All things Ampersand, 
Karyn Meyer-Berthel 
Artist & Social Media Specialist 
Ampersand Art Supply 

Click here to explore the full selection of Ampersand panels and tools.

Scratchbord Demo with Sally Maxwell


Texas artist, Sally Maxwell, is known for her exquisite scratchboard drawings. Her enthusiasm for the medium led her to develop techniques for using color with scratchboard over twenty years ago. For more information about the artist, please visit www.sallymaxwellsart.com.  Below, I’ve shared an article that Sally wrote explaining her process for coloring Scratchbord.

Scratchbord™ is a smooth clay-coated hardboard panel that is sprayed with a heavy black coat of India Ink. Scratchbord™ was developed as an alternative to scratchboard paper for professional scratchboard artists. Its rigid structure and the quality of ink on the surface allows me to produce super-sized artwork in magnificent full color. Using several grades of steel wool and a fiber brush, I’m able to achieve the smooth value changes in black and white as shown in the exercise below. Try this exercise and see why I’ve chosen Scratchbord™ as my medium of choice for full color scratchboard work.

I do my preliminary drawing directly on the Scratchbord™ with pastel chalks. It can also be done the old fashioned way by drawing a study on paper and chalking the back to transfer the drawing to the scratchboard.

To start, using the fiber brush, I indicate all the edges, shadows, highlight areas, plus I scratch in directional lines, which give the piece its volume.

Following the directional lines, I sculpt the petals using gentle pressure on the fiber brush. I vary the pressure on each stroke, removing more at the top of the stroke and gradually removing less as I’m moving down the stroke. I blend and eliminate the brush stroke look by using the finest grade oil-free steel wool. When the drawing is completed, I clean off the black ink residue with a soft cloth or the clean dry palm of my hand.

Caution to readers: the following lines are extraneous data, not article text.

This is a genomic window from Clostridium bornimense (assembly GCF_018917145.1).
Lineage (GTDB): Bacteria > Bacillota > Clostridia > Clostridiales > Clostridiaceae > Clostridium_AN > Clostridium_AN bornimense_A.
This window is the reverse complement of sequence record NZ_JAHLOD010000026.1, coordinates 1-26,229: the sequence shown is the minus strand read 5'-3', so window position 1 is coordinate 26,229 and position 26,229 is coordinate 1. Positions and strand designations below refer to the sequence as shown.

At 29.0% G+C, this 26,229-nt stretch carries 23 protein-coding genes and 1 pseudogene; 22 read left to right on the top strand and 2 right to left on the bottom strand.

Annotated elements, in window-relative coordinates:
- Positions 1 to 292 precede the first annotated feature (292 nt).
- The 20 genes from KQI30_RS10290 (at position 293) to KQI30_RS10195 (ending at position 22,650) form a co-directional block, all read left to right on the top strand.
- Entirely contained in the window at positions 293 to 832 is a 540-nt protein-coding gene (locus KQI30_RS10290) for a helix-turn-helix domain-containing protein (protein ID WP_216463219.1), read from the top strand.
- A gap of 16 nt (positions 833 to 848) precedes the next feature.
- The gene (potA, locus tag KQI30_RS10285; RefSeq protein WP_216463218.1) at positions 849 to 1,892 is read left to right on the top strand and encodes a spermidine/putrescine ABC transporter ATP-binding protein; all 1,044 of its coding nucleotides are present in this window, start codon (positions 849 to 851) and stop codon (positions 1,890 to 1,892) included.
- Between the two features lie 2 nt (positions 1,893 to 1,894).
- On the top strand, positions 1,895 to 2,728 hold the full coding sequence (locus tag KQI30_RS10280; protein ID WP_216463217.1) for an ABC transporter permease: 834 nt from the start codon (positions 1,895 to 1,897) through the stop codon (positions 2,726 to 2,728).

I prefer using colored india (waterproof) inks to add color. In this case, I applied a wash of (50% scarlet/50% water) following the directional lines. To eliminate brush strokes, I apply an additional coat of ink with a dry brush. An airbrush can also be used to apply very even color. Some inks will leave residue on the black edges of the subject matter and can be difficult to cut if not wiped off quickly. For the final touch up, I apply black ink around the edges of the subject matter which will cover any left over residue and over-painting.

Once all my color is in, I remove the highlights where the sunlight is hitting the rose petals. This gives them volume and dimension. In this step I also lighten areas which are going to receive washes of shadow color. For example, a light wash of yellow will make one of the petals appear more transparent.

When I finish the removing process, I apply a wash of a shadow color (ultramarine blue+sepia thinned down to 25% ink/75% water) over the lower petal. I used a very pale yellow (10% ink/90% water) to wash over the bottom of the upper petal creating a luminescent glow. Last, I check the piece for any accidental over painting, and any scuffs in the black ink. Then, I clean the piece once more with a soft cloth and spray on 2-3 coats of spray fixative like Krylon® UV Resistant Clear Coating #1309 (Matte) or #1305 (Gloss). The fixative seals and protects the artwork and allows me to frame without glass!


All things Ampersand,
Karyn Meyer-Berthel
Artist & Social Media Specialist
Ampersand Art Supply

Click here to explore the full selection of Ampersand panels and tools.